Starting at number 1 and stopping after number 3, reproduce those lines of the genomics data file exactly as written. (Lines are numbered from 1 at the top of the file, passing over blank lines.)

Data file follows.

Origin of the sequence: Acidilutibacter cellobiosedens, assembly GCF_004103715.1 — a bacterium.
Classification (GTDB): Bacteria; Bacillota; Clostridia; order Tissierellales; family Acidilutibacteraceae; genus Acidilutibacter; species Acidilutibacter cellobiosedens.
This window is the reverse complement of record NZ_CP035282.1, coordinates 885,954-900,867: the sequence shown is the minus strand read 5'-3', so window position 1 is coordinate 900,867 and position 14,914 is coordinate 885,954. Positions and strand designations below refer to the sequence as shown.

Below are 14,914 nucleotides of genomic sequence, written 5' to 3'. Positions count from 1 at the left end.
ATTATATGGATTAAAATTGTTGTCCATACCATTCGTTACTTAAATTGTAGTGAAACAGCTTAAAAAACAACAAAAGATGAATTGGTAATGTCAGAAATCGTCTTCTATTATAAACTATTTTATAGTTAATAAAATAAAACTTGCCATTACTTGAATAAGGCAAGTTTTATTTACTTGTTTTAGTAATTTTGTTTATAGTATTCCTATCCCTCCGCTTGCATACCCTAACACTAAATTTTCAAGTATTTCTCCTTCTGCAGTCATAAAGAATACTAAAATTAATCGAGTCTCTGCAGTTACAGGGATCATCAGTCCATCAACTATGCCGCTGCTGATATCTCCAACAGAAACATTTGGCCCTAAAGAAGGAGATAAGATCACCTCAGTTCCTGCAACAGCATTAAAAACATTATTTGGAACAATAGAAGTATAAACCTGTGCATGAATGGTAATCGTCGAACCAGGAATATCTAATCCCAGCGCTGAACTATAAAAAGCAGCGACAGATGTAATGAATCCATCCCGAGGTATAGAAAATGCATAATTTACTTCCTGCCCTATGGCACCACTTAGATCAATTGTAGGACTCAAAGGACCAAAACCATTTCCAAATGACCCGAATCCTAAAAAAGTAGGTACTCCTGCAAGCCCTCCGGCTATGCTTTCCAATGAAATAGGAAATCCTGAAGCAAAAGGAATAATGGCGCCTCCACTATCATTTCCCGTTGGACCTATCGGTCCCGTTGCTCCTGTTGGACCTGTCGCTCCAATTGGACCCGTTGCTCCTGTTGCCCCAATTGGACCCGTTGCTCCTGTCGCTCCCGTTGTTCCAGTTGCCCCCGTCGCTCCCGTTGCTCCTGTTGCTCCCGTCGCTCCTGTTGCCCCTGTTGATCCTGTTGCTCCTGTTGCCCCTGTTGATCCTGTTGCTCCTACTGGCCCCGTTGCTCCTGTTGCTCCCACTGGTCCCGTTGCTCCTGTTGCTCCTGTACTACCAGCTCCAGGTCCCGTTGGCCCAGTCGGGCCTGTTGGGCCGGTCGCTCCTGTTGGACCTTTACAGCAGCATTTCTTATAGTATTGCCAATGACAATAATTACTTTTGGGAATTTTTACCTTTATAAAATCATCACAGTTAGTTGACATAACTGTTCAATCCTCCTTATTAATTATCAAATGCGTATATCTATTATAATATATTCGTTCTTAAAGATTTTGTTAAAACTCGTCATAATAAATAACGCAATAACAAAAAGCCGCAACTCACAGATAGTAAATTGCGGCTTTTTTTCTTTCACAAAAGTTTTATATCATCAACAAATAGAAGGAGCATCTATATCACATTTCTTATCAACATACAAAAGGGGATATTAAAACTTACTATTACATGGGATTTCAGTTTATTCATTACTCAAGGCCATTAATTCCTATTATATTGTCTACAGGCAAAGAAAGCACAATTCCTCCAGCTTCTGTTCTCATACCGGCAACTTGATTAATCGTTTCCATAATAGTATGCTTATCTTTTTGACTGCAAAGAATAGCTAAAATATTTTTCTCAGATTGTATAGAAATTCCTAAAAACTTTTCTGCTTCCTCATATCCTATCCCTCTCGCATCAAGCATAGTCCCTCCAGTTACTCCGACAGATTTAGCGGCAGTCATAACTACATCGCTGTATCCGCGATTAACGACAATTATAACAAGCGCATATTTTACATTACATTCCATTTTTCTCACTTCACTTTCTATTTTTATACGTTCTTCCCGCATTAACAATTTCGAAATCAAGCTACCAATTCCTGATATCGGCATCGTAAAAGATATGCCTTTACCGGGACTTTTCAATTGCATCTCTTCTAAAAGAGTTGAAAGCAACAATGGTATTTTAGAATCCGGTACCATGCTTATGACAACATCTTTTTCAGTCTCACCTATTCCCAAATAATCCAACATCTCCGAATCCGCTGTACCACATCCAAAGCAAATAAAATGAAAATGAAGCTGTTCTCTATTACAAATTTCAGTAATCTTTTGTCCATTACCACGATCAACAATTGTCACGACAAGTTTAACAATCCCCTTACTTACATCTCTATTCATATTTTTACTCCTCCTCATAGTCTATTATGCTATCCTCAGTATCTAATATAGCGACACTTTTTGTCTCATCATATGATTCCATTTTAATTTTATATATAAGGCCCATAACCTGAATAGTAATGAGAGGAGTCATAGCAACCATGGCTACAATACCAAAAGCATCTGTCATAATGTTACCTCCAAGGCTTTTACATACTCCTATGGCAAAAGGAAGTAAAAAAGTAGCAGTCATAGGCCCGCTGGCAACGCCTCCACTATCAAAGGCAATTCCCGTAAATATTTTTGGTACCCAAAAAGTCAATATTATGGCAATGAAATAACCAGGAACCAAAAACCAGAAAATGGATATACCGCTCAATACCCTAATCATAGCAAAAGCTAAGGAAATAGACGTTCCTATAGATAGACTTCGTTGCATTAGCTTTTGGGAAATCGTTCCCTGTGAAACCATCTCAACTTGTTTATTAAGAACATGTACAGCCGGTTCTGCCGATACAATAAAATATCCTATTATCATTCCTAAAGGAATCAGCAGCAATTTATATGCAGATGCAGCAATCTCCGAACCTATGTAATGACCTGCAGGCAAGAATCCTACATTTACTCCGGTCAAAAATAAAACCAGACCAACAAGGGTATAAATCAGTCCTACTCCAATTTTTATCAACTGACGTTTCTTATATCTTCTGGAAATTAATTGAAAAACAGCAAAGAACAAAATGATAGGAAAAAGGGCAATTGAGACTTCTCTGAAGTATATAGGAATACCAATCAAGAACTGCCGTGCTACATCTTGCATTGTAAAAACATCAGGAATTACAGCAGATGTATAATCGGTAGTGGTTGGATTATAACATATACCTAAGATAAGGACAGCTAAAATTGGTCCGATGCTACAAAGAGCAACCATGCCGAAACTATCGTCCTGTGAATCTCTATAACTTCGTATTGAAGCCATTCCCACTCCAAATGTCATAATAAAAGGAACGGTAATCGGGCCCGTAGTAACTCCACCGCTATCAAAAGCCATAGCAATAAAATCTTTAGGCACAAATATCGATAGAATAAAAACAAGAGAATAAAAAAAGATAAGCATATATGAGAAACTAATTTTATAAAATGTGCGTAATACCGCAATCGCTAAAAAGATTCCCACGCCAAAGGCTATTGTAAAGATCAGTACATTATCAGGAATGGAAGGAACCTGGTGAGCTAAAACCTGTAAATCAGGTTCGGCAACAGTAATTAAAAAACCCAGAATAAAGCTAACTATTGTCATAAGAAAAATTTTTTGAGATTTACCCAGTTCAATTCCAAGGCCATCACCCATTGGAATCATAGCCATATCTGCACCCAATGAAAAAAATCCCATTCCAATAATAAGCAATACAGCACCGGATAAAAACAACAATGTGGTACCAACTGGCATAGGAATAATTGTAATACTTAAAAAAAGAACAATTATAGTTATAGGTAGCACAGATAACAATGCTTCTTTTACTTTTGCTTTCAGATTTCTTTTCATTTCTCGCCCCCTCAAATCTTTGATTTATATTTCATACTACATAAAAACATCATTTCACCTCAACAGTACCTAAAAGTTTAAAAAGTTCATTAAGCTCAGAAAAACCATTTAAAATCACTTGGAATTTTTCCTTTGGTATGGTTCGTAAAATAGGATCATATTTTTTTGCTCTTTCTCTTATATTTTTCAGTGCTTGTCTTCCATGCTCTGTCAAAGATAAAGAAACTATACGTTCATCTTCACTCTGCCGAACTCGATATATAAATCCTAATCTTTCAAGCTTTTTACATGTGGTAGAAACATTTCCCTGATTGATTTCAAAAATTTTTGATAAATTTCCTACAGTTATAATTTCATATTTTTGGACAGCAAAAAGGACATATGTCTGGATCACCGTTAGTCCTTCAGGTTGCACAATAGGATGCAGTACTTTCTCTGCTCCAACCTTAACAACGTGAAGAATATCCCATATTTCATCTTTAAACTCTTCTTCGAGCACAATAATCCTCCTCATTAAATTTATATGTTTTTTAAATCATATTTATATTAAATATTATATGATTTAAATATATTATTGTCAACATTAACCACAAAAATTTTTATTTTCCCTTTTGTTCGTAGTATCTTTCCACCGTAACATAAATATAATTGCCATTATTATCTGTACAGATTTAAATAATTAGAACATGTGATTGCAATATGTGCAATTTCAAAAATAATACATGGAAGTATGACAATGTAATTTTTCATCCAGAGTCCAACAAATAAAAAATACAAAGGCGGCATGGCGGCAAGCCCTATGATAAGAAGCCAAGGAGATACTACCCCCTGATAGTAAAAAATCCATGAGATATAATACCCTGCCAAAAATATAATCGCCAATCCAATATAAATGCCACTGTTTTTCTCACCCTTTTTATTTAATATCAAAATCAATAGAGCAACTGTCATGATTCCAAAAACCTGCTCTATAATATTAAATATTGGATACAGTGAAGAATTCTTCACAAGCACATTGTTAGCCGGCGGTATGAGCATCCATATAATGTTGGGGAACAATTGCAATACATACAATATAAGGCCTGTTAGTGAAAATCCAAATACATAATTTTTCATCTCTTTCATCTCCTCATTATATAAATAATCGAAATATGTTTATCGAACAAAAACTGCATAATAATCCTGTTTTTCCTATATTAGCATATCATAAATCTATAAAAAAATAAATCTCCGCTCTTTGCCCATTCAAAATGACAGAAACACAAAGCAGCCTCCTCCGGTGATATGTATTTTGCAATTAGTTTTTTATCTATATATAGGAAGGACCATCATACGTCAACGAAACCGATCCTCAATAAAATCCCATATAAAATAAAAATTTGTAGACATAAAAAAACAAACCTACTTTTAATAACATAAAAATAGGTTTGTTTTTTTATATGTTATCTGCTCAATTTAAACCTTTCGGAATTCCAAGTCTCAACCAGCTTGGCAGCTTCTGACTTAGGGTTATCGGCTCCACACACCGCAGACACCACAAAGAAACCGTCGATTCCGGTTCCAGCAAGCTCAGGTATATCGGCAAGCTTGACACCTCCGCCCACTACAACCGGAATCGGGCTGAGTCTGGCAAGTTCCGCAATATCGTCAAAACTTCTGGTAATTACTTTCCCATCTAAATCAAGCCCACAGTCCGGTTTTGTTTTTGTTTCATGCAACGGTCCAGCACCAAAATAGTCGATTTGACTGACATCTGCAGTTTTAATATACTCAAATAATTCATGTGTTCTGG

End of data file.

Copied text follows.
Origin of the sequence: Acidilutibacter cellobiosedens, assembly GCF_004103715.1 — a bacterium.
Classification (GTDB): Bacteria; Bacillota; Clostridia; order Tissierellales; family Acidilutibacteraceae; genus Acidilutibacter; species Acidilutibacter cellobiosedens.
This window is the reverse complement of record NZ_CP035282.1, coordinates 885,954-900,867: the sequence shown is the minus strand read 5'-3', so window position 1 is coordinate 900,867 and position 14,914 is coordinate 885,954. Positions and strand designations below refer to the sequence as shown.